What is Cognitive Readiness and why is it important?

What is Cognitive Readiness and why is it important? Is it a new buzz phrase or something more substantial? Does it really have the power to change project success rates?

These were some my questions when I was asked to review the book Cognitive Readiness in Project Teams.

What is Cognitive Readiness?

The notion of Cognitive Readiness comes from the United States Department of Defence who asked the question how do we ensure our people are able to take the best possible decisions on the battlefield where they are dealing with rapidly changing environments and inherently risky and emotionally charged situations?

The answer – individuals and teams have to be ‘cognitively ready’ – they need the skills and know-how to process vast amounts of information ranging from the technical to the emotional and social in real-time, and they need the focus, judgement and trust to act on what they find.

Why is Cognitive Readiness Important for Projects?

The premise of the book is clear, complex projects are all about coping with frequent unexpected events and successful project managers need to be able to integrate traditional approaches with nimbler methodologies. This is not about choosing agile over waterfall methods or vice versa. It’s about

  • seeing project managers as far more than technical experts with people and leadership skills.
  • updating our view of what it takes to create and sustain high performance throughout the project lifecycle.
  • enabling project managers to confidently navigate the complex projects of the 21st Century by incorporating the latest brain-based research.

This book recognises the many parallels between the battlefield and complex projects: ambitious objectives, high stakes, the need to cope with frequent unexpected events and multiple unpredictable players to name a few.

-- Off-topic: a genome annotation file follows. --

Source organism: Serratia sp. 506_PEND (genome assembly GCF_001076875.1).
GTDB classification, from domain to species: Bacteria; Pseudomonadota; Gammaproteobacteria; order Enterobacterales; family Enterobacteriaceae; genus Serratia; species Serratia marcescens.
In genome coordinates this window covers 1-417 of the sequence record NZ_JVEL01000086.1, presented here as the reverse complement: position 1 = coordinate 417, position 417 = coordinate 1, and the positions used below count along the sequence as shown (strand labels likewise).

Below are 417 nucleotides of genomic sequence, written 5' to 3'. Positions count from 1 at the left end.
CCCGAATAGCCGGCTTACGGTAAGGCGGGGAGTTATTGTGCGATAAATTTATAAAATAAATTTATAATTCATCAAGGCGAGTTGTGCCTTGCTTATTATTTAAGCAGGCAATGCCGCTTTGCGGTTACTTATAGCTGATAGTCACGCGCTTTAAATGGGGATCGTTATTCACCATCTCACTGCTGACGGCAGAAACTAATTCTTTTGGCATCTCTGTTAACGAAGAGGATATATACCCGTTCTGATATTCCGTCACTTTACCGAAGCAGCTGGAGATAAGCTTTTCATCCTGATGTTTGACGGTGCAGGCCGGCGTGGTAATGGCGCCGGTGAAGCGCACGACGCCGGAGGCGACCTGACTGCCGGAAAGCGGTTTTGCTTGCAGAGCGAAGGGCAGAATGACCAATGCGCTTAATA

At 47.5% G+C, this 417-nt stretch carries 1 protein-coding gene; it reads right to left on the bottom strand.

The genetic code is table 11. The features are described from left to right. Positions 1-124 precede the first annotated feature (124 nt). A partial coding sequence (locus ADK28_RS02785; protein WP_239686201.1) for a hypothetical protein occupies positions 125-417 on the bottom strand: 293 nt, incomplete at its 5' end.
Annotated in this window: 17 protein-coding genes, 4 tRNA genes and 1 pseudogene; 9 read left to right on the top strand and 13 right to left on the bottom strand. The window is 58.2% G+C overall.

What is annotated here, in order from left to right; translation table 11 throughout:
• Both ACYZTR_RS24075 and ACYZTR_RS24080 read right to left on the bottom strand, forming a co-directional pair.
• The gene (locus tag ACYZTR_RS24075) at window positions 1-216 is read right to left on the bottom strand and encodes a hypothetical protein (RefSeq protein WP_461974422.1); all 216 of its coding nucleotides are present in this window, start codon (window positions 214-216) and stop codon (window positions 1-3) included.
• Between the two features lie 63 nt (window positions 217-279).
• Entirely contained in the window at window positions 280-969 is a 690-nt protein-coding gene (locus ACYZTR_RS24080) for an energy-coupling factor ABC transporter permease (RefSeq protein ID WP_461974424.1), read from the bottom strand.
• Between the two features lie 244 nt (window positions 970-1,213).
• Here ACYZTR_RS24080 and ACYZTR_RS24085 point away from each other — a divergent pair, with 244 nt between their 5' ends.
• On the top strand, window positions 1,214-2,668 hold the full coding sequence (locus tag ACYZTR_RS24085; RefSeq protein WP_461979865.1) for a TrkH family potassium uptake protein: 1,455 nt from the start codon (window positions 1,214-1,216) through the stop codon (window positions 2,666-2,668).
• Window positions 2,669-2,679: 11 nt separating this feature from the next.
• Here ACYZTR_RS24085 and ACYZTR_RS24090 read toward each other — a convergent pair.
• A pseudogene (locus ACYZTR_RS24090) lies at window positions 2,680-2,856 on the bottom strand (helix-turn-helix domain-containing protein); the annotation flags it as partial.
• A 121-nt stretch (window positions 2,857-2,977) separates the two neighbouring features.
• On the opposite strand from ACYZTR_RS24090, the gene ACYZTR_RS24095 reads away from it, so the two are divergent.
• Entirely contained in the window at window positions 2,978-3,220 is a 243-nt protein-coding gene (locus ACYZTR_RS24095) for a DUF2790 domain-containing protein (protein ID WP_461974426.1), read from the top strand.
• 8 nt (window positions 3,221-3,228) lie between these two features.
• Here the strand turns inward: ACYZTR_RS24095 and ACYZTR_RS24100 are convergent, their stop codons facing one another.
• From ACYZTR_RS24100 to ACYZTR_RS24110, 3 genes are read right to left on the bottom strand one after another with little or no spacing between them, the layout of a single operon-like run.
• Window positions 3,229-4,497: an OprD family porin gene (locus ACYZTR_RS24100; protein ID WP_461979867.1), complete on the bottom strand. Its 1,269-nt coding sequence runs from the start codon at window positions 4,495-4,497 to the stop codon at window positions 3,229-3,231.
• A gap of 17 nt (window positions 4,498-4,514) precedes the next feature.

What’s in the Book?

The book features chapters written by well- known authors from the fields of project management, neuroscience, mindfulness and emotional/social intelligence*. Together they draw on neuroscience research and an understanding of how the human brain works to explore what it takes to be ‘cognitively ready’ and introduce the Cognitive Readiness Framework.

The authors use numerous studies in many disciplines and demonstrate how the Cognitive Readiness framework provides a model for enhanced human interaction, teamwork and decision-making.

Should you read it?

The notion of Cognitive Readiness puts a new spin what is meant by leadership and people skills. The authors make a compelling and scientifically evidenced case for realigning the training of project managers.

They argue if we want to meet the full challenge of delivery, we must change how we train project professionals. This means setting new priorities and developing their

  • understanding of how the human brain works
  • ability to work with the four pillars of Cognitive Readiness
    • Cognitive Intelligence
    • Emotional Intelligence
    • Social Intelligence
    • Mindfulness

This book is the perfect companion to Project Delivery Uncertainty and Neuroscience – a Leader’s Guide to Walking in Fog.

Ambitious in its reach. Challenging and inspiring in equal measure. Its strength is academic rigor, some may find it too rigorous. My advice is don’t let that put you off. If you want to know more about this whole arena, stay with it. Make time to read and digest it. Discuss it with colleagues. It will not disappoint.

Obtain your copy from Amazon

*including Daniel Goleman, Richard Boyatzis, George Pitagorksy, Carl Belack and Ivano Di Filippo.